Sadly, I did not. Part of my problem was that I took to long to read the book. With odd characters, stories, and changing timelines, it’s best to read this book fairly quickly. I had a hard time keeping things straight in my head. There are tie-ins between the deathless man and the tiger’s wife too, which thankfully I caught them. But once again, you need to focus when reading this book.
If you like vivid language and imagination, you will really love this book though. It’s so very unique and very well-written. I’m certainly glad that I read it even though it’s not my particular style in the end.
If this snip-it draws you in, perhaps you should give this book a try:
” ‘We’ve got a cousin in the vineyard, Doctor.’ ” He spread his arms and gestured to the vines, from one side of the plot to the other. ‘Buried twelve years. During the war.’ He was perfectly serious. ’Doesn’t like it here, and he’s making us sick. When we find him we’ll be on our way.”
3 out of 5 stars
The Violets of March by Sarah Jio
The Violets of March is the story of Emily, an author who’s just finalized her divorce from her cheating husband and is living in NYC. She decides to travel to Washington state to stay with her great-aunt Bee for a month to try to heal.
Shortly after arriving, Emily discovers a diary in her aunt’s house from the 1940′s. Emily works to uncover the true story behind the diary while learning about herself in the process.
This book is part romance, part historical fiction, and part mystery. I sailed through this book in less than 3 days! And considering, I usually take a few weeks to read a book that’s saying something! I highly recommend this book. I haven’t enjoyed a book so much in such a long time. It’s definitely my top book read in 2011!!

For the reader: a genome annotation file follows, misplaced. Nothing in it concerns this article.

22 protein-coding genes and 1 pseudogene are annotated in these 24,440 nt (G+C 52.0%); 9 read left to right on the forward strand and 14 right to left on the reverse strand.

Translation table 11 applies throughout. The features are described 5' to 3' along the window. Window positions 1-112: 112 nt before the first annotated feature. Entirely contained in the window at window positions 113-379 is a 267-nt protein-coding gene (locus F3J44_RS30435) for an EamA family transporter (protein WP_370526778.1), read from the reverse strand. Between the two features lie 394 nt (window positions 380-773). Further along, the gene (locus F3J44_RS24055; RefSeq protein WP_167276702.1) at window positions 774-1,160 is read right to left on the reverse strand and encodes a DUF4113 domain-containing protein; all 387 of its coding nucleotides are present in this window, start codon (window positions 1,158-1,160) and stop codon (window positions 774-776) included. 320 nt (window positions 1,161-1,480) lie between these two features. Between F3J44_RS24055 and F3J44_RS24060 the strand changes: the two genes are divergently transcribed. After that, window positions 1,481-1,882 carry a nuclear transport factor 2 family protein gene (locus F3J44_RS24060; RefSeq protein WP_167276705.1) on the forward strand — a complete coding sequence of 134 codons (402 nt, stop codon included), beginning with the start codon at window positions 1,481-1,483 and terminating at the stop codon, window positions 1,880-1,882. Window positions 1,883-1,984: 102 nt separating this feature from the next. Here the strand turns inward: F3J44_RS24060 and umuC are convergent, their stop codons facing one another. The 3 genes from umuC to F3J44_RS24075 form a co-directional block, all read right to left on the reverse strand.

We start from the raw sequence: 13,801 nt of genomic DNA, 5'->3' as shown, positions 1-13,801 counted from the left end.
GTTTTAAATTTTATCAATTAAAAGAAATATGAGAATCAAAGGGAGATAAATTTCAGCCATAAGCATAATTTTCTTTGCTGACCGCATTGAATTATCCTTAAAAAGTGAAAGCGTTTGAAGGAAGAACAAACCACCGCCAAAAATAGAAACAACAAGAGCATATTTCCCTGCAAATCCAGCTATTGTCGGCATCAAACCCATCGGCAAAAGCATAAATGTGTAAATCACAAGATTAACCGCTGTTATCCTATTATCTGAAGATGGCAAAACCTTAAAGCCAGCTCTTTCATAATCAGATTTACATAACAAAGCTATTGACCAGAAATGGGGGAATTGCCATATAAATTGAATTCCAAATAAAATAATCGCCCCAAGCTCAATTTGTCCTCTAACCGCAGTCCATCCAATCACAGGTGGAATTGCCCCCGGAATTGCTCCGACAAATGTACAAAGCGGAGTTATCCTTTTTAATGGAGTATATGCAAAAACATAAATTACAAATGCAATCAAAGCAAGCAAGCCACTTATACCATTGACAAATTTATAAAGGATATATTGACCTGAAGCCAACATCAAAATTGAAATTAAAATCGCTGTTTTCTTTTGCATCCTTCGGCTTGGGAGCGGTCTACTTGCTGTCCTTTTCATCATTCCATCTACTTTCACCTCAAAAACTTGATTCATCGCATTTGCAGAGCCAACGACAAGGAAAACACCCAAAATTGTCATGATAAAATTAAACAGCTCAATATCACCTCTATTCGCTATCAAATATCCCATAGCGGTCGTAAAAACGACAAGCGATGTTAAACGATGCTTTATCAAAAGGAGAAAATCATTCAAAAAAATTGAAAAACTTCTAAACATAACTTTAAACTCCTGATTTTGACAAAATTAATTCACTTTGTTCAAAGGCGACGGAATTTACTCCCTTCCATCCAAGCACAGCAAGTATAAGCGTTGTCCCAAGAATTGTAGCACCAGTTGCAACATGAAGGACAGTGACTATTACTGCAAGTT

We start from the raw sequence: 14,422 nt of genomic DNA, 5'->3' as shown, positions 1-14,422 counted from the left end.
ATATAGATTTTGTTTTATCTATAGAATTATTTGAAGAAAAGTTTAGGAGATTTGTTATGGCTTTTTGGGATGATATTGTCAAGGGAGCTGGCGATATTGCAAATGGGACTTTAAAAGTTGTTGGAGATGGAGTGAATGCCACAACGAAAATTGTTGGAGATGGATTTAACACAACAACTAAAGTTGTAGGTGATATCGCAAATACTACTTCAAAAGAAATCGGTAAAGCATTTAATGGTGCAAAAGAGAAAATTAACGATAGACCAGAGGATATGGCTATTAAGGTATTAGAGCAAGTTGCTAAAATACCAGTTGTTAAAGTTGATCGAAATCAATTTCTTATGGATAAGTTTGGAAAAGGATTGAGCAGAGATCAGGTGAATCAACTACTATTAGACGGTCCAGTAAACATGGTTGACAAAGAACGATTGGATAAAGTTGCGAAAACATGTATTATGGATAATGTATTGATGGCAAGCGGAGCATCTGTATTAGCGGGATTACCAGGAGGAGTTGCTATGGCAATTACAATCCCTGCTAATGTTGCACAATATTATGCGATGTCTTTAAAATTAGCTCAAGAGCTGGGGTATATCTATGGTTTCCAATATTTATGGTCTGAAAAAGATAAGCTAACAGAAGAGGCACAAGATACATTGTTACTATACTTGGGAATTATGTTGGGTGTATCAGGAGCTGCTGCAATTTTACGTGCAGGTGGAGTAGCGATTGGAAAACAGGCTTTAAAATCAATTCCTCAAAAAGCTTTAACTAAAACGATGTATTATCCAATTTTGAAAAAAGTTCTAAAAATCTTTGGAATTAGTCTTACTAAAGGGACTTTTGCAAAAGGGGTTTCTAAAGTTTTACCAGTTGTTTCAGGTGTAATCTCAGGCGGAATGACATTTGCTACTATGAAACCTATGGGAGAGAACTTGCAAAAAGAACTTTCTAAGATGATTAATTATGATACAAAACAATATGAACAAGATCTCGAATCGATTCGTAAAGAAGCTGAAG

Read it yourself and then share it with a friend! I plan on giving it to my friend, Kristie, to read this week.
Sharing is caring!
5 out of 5 stars
Wow, I haven’t done a book review since October. I’ve been off my game. Truth be told, I picked a stinker of a book to read after the last review. And I spent weeks battling myself internally as to whether I should muddle my way through the book. The answer is NO. If you’re not into a book after 50 pages…just move on! There’s too many great books in the world to force yourself to read it.
So, then I tried another book. And it was worse! But I stopped trying with that one after about 40 pages.
After 2 duds, I knew what I needed to get back in the reading routine…..CHICK LIT. Sometimes, a chick lit book is the perfect thing to breeze through and get excited about reading again.
Commencement by J Courtney Sullivan
Commencement is the story of 4 girls entering their freshman year at Smith College. It follows the 4 friends through college and until the age of about 26. Celia is the aspiring writer, lapsed Catholic, and always feeling that she’s just not quite good enough. Bree is the Southern Belle, who is already engaged when coming to Smith but whose life takes another course. April is the ultra-women’s liberation advocate. Sally is the wounded soul who just lost her mother to cancer before coming to Smith.
Each chapter of the book is told by the point of view of a different girl. I have always loved this form of writing. I feel you get to know the characters better this way. And you also get to know how the characters feel about each other through this method of writing.